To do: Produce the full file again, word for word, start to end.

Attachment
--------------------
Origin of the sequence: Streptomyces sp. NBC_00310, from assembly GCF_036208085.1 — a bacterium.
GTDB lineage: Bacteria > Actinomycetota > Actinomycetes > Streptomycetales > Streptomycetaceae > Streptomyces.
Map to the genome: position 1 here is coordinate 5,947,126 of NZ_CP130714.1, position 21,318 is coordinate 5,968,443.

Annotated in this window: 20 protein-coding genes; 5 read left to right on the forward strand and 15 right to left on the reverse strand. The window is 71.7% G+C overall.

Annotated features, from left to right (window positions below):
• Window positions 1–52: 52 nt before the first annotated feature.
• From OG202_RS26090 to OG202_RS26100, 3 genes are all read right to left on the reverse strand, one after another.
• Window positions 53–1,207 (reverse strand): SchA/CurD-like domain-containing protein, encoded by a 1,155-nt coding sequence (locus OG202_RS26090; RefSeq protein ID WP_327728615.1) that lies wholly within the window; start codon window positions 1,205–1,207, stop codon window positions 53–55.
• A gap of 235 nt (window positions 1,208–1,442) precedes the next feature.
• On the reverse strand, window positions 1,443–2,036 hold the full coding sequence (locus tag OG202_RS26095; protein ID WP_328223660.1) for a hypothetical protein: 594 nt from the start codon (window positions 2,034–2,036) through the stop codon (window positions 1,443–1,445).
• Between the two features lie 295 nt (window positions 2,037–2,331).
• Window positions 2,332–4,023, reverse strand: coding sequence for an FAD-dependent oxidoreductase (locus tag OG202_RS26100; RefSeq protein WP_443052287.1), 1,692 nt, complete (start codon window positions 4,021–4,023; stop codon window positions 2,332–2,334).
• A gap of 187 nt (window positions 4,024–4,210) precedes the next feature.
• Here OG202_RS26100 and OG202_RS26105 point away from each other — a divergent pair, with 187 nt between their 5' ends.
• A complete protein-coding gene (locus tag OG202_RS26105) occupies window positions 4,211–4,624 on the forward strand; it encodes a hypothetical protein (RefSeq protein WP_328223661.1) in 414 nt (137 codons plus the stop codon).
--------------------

Origin of the sequence: Streptomyces sp. NBC_00310, from assembly GCF_036208085.1 — a bacterium.
GTDB lineage: Bacteria > Actinomycetota > Actinomycetes > Streptomycetales > Streptomycetaceae > Streptomyces.
Map to the genome: position 1 here is coordinate 5,947,126 of NZ_CP130714.1, position 21,318 is coordinate 5,968,443.

Annotated in this window: 20 protein-coding genes; 5 read left to right on the forward strand and 15 right to left on the reverse strand. The window is 71.7% G+C overall.

Annotated features, from left to right (window positions below):
• Window positions 1–52: 52 nt before the first annotated feature.
• From OG202_RS26090 to OG202_RS26100, 3 genes are all read right to left on the reverse strand, one after another.
• Window positions 53–1,207 (reverse strand): SchA/CurD-like domain-containing protein, encoded by a 1,155-nt coding sequence (locus OG202_RS26090; RefSeq protein ID WP_327728615.1) that lies wholly within the window; start codon window positions 1,205–1,207, stop codon window positions 53–55.
• A gap of 235 nt (window positions 1,208–1,442) precedes the next feature.
• On the reverse strand, window positions 1,443–2,036 hold the full coding sequence (locus tag OG202_RS26095; protein ID WP_328223660.1) for a hypothetical protein: 594 nt from the start codon (window positions 2,034–2,036) through the stop codon (window positions 1,443–1,445).
• Between the two features lie 295 nt (window positions 2,037–2,331).
• Window positions 2,332–4,023, reverse strand: coding sequence for an FAD-dependent oxidoreductase (locus tag OG202_RS26100; RefSeq protein WP_443052287.1), 1,692 nt, complete (start codon window positions 4,021–4,023; stop codon window positions 2,332–2,334).
• A gap of 187 nt (window positions 4,024–4,210) precedes the next feature.
• Here OG202_RS26100 and OG202_RS26105 point away from each other — a divergent pair, with 187 nt between their 5' ends.
• A complete protein-coding gene (locus tag OG202_RS26105) occupies window positions 4,211–4,624 on the forward strand; it encodes a hypothetical protein (RefSeq protein WP_328223661.1) in 414 nt (137 codons plus the stop codon).